US7430614 *29 Sep 200430 Sep 2008Redback Networks, Inc.Use of IP address blocks with default interfaces in a router
US7440434 *29 Dec 200421 Oct 2008Airtight Networks, Inc.Method and system for detecting wireless access devices operably coupled to computer local area networks and related methods
US7469294 *15 Jan 200223 Dec 2008Cisco Technology, Inc.Method and system for providing authorization, authentication, and accounting for a virtual private network
US7526762 *11 Sep 200028 Apr 2009Nokia CorporationNetwork with mobile terminals as browsers having wireless access to the internet and method for using same
US7634519 *17 Dec 200415 Dec 2009International Business Machines CorporationBypassing an intermediate synchronization server of a three tiered synchronization system
US20020083342 *5 Jun 200127 Jun 2002Webb Brian T.Systems, methods and computer program products for accessing devices on private networks via clients on a public network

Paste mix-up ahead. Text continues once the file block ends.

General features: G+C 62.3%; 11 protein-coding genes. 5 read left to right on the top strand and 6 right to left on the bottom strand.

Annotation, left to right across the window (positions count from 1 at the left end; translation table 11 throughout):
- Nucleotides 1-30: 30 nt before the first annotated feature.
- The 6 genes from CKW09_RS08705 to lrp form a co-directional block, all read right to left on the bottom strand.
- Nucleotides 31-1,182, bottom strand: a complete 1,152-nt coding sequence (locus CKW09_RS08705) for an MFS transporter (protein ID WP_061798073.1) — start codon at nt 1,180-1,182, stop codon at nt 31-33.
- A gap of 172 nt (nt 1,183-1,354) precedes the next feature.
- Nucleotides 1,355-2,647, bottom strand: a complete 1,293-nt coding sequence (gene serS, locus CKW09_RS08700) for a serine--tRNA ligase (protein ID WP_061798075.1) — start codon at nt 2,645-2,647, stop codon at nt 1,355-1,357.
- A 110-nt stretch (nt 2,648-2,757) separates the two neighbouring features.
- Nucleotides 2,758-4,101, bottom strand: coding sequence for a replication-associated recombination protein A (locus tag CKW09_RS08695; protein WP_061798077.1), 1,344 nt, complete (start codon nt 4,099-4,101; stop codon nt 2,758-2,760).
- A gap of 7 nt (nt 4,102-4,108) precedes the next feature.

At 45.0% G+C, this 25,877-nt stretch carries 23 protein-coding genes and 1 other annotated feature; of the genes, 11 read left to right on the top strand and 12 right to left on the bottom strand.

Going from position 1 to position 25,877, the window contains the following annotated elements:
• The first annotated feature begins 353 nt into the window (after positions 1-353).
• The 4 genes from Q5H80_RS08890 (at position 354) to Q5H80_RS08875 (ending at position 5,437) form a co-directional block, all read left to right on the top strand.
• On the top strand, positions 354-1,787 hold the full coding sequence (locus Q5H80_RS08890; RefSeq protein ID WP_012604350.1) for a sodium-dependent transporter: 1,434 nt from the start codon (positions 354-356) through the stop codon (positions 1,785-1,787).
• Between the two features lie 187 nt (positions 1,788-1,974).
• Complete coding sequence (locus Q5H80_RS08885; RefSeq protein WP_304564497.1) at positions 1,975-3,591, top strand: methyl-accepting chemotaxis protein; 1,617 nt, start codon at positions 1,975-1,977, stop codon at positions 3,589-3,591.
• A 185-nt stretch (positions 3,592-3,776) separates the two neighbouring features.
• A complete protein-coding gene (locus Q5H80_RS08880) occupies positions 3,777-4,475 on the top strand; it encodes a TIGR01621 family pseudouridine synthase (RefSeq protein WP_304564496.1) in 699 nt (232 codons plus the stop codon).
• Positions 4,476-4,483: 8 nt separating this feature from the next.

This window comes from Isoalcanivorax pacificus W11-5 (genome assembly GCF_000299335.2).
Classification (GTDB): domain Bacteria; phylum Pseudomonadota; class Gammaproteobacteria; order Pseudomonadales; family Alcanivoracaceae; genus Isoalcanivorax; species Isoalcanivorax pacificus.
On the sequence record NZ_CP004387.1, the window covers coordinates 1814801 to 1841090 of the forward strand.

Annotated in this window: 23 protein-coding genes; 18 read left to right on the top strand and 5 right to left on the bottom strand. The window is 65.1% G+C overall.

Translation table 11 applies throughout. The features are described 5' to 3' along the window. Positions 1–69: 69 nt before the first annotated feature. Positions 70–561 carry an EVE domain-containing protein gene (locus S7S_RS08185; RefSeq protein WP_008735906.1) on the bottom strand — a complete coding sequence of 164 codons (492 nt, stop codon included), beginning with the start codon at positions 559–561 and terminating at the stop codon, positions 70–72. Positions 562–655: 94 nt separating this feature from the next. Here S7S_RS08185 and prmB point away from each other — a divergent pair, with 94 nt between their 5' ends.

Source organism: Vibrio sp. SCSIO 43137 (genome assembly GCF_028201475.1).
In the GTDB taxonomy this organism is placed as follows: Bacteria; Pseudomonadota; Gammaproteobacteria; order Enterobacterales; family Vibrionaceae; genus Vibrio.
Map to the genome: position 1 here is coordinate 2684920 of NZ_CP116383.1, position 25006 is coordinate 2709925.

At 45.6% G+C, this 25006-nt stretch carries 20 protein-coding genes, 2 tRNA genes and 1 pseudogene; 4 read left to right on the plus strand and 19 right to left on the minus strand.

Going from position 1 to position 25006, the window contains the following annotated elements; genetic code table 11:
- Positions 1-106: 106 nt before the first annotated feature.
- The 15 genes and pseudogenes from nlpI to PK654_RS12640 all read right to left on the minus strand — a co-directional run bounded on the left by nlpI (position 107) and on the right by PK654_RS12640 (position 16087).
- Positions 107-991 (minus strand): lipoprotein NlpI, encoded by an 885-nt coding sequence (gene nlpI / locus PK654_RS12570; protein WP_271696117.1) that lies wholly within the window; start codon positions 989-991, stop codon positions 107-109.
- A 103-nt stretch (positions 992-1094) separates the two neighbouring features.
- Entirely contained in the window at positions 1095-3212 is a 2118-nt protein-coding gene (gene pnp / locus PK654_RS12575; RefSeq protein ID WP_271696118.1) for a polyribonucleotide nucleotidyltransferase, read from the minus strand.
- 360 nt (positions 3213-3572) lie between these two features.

US20020095490 *16 Jan 200118 Jul 2002Barker Geoffrey T.System and method for providing configurable security monitoring utilizing an integrated information portal
US20020103927 *30 Nov 20001 Aug 2002Emware, Inc.Architecture for communicating with one or more electronic devices through a gateway computer
US20020107910 *2 Feb 20018 Aug 2002Yan ZhaoClient/server two-way communication system framework under HTTP protocol
US20020111698 *9 Feb 200115 Aug 2002Marco GrazianoWeb-based system for monitoring and/or controlling home devices
US20020133578 *17 Mar 200119 Sep 2002Wu C. T.Novel method in serving residential broadband subscribers
US20020143923 *3 Apr 20023 Oct 2002Vigilos, Inc.System and method for managing a device network
US20020180579 *27 Sep 20015 Dec 2002Tatsuji NagaokaElectronic device remote control method and electronic device management facility
US20020184301 *5 Jan 20015 Dec 2002Emware, Inc.,Web server for communicating with one or more electronic devices through a gateway computer
US20030023681 *26 Jul 200130 Jan 2003International Business Machines CorporationSharing messaging device information among network users
US20030051009 *10 Sep 200113 Mar 2003Shah Neelay N.Discovery and control of devices on an area network from the internet
US20030062997 *2 Oct 20013 Apr 2003Naidoo Surendra N.Distributed monitoring for a video security system